Letters to the Editor, August 24, 2015
No need for costly student activities
In a recent article, a civil society group called for more help to allow children from low- income families to join more extracurricular activities ("Education gap threatens poor children", August 10).
I think Hong Kong parents have a perception that these activities, which often include overseas travel, can widen their children's horizons. I agree with this - up to a point; this is not the only way to help children grow into well-rounded individuals.
Often when we focus on problems, we see more problems. But if we focus on opportunities, we open ourselves to other possibilities. There are many voluntary activities that can strengthen a child's sense of belonging to society, and many extracurricular classes organised by charities are free of charge and can help children discover their own talents.
Even if the children can only afford to visit the public library, as was the case for one family mentioned in the article, we know reading can impart moral values and promote creativity.
Moreover, is it really good to stress the concepts of rich and poor families in children's minds? Doing so may encourage some children from the poorer families to blame their family circumstances when they don't get good grades, instead of looking at how they can improve.
In fact, we should make it a point to tell children from poorer families that being poor or rich should not make a huge difference for them. We should affirm their talent and potential and tell them that we believe that, with determination and toughness, they can achieve their dreams.
Children have courage, determination, commitment, and plenty of heart, talent and guts. I don't want to see impoverished children slowly lose their confidence and their gifts just because they come from poor families.
We must believe in our children even if we are poor. Believe me, that would make a huge difference for our beloved children.
Gigi Wong, Tai Po
Rubbish bins vital to keep parks clean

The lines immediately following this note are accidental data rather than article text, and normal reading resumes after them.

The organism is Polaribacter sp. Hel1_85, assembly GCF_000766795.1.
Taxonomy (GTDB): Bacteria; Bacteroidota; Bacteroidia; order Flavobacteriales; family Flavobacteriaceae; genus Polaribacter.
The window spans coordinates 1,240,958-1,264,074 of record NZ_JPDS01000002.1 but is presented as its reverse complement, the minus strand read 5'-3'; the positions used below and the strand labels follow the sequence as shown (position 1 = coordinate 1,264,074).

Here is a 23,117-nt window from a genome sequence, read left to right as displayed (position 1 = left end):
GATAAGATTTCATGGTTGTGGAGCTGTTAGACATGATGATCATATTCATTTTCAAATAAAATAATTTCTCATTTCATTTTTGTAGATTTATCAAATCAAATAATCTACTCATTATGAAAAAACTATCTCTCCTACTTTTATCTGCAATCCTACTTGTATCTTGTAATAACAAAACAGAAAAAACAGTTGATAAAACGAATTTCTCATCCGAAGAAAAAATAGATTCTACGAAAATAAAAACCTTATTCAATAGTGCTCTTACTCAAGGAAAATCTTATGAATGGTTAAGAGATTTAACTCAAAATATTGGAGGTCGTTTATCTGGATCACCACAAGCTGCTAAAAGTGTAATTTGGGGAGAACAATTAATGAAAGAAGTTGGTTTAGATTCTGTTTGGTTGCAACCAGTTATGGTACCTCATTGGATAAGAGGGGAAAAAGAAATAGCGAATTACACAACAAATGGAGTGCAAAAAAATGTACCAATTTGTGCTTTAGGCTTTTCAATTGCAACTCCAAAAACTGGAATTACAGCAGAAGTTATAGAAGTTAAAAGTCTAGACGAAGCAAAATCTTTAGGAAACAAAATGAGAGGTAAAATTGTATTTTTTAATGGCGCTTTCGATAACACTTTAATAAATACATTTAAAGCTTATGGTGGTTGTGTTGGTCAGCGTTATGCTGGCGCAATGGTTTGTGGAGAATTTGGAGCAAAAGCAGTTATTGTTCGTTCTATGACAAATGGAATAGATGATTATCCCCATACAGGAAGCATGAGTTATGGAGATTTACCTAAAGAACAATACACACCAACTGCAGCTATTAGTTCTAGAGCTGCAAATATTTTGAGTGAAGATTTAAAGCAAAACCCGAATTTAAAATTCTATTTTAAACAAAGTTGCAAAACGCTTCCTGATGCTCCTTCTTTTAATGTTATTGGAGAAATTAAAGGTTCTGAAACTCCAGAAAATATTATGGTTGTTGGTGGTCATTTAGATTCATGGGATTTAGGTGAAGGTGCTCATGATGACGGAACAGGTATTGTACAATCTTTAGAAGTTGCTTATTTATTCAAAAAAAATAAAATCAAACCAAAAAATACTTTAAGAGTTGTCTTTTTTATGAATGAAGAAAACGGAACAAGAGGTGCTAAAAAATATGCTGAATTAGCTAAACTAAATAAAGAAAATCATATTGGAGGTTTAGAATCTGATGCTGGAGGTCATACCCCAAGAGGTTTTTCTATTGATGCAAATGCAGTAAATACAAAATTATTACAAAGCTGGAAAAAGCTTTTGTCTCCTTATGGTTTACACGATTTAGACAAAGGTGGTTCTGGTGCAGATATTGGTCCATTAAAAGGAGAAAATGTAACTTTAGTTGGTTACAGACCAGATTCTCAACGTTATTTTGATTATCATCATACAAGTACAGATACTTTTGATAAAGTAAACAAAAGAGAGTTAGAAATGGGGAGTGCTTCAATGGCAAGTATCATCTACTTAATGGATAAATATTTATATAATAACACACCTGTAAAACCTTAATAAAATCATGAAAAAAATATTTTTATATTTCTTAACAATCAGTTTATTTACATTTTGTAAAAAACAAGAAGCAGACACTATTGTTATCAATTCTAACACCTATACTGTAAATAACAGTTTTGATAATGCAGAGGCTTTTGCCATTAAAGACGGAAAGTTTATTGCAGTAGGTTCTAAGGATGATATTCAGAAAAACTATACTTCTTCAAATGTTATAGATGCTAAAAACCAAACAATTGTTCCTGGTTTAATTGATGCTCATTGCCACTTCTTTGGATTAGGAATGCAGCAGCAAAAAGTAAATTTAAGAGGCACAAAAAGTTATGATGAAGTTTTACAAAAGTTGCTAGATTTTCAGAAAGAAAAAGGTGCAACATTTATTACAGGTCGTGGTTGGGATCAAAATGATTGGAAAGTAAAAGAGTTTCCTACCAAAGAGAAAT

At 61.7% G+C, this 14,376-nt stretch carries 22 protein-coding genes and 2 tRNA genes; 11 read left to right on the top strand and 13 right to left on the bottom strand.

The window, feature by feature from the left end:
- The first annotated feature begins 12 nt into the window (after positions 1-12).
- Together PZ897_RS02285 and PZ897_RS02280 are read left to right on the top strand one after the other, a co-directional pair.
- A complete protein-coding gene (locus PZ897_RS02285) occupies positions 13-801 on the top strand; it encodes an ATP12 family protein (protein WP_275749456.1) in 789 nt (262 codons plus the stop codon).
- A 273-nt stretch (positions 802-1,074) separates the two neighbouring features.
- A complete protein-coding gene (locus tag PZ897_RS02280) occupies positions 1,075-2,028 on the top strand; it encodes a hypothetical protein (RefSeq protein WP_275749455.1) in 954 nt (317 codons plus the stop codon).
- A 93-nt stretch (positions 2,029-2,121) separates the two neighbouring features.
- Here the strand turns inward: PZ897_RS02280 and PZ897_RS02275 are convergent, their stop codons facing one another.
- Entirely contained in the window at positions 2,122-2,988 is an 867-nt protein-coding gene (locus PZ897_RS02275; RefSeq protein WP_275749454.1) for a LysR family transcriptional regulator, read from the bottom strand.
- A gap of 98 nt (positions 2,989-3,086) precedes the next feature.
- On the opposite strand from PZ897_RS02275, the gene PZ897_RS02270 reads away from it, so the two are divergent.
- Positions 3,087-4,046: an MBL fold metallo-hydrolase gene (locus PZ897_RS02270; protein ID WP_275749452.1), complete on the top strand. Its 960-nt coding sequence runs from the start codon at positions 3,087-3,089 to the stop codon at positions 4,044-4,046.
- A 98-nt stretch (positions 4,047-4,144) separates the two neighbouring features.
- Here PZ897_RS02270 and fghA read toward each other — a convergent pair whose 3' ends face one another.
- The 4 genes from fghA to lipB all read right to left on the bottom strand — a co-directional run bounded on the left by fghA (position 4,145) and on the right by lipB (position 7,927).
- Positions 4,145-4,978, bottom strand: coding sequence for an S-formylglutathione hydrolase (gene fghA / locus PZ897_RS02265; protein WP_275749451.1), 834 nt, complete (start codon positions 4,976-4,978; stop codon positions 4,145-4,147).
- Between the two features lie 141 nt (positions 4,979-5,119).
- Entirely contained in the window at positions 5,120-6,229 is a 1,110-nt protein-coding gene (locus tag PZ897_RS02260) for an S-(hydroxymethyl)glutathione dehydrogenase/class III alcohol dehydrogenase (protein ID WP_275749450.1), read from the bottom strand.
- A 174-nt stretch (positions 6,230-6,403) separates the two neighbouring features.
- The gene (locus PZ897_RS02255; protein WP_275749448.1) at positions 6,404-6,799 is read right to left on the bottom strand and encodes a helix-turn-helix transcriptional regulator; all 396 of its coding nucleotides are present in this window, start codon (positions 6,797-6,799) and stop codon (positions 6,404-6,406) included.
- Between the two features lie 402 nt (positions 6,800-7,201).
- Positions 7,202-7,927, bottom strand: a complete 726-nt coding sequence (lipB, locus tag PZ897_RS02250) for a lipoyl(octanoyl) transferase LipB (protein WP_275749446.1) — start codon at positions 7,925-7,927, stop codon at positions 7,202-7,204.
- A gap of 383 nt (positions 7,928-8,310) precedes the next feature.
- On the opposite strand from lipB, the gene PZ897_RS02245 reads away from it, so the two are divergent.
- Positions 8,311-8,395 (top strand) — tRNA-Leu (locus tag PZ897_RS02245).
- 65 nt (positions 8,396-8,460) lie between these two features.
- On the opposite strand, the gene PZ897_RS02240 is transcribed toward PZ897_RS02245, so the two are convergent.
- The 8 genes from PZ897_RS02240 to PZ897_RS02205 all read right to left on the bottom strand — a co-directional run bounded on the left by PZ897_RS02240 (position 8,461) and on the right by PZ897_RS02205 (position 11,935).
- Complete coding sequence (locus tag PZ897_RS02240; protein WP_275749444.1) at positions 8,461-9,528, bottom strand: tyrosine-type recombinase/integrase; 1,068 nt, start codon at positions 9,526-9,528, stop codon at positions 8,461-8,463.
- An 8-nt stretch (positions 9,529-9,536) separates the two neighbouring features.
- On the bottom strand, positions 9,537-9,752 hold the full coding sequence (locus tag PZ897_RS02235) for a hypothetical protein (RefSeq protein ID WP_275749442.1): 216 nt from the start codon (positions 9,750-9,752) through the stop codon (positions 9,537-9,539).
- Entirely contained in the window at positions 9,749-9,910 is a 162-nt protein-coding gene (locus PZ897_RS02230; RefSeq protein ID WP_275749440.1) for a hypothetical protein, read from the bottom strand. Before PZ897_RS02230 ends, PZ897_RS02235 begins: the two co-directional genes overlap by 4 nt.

Where have all the rubbish bins gone?
I am a regular morning walker in and around the Quarry Bay country park area, including Sir Cecil's Ride and Mount Parker Road, and have been alarmed and disappointed by the recent disappearance of many of the litter bins that were previously in place.
Given the proximity to the built-up urban area, these park areas are very well used throughout the year. Proper arrangements for collecting rubbish are vital to maintain their visual and aesthetic quality. There is also a noticeable increase in the number of dog owners walking their pets here, as well.
I would urge the relevant government departments to reinstate these bins as soon as possible and, at the same time, consider placing some additional bins for receiving dog faeces, which are also becoming an issue.
Roger Nissim, North Point
Time to tackle polluting cooking fumes
I refer to the report "Mong Kok cooks up a pollution problem" (August 17).
Cooking fumes from roadside restaurants have been found to be a source of air pollution. For too long, people do not consider it a source of pollution and do not think it is an issue of concern.
Even the government does not pay much attention to the issue.
We now know otherwise. A study by a University of Science and Technology chemical engineer has found that restaurants released a significant amount of organic particulate matter. Specifically, the study found that cooking-related organic particulates make up 40 per cent of PM1 (that is, particulates smaller than one micron in diameter) compared with 60 per cent from traffic.
I think this calls for attention from not only the government, but also the public.
The government should implement measures to tackle this problem, such as regulating all the small and medium-sized roadside food businesses, requiring them to install proper emissions control systems and ventilation systems.
The Environmental Protection Department must acknowledge the problem.
Amy Ng, Tseung Kwan O
Scouts did not complain about 'plight'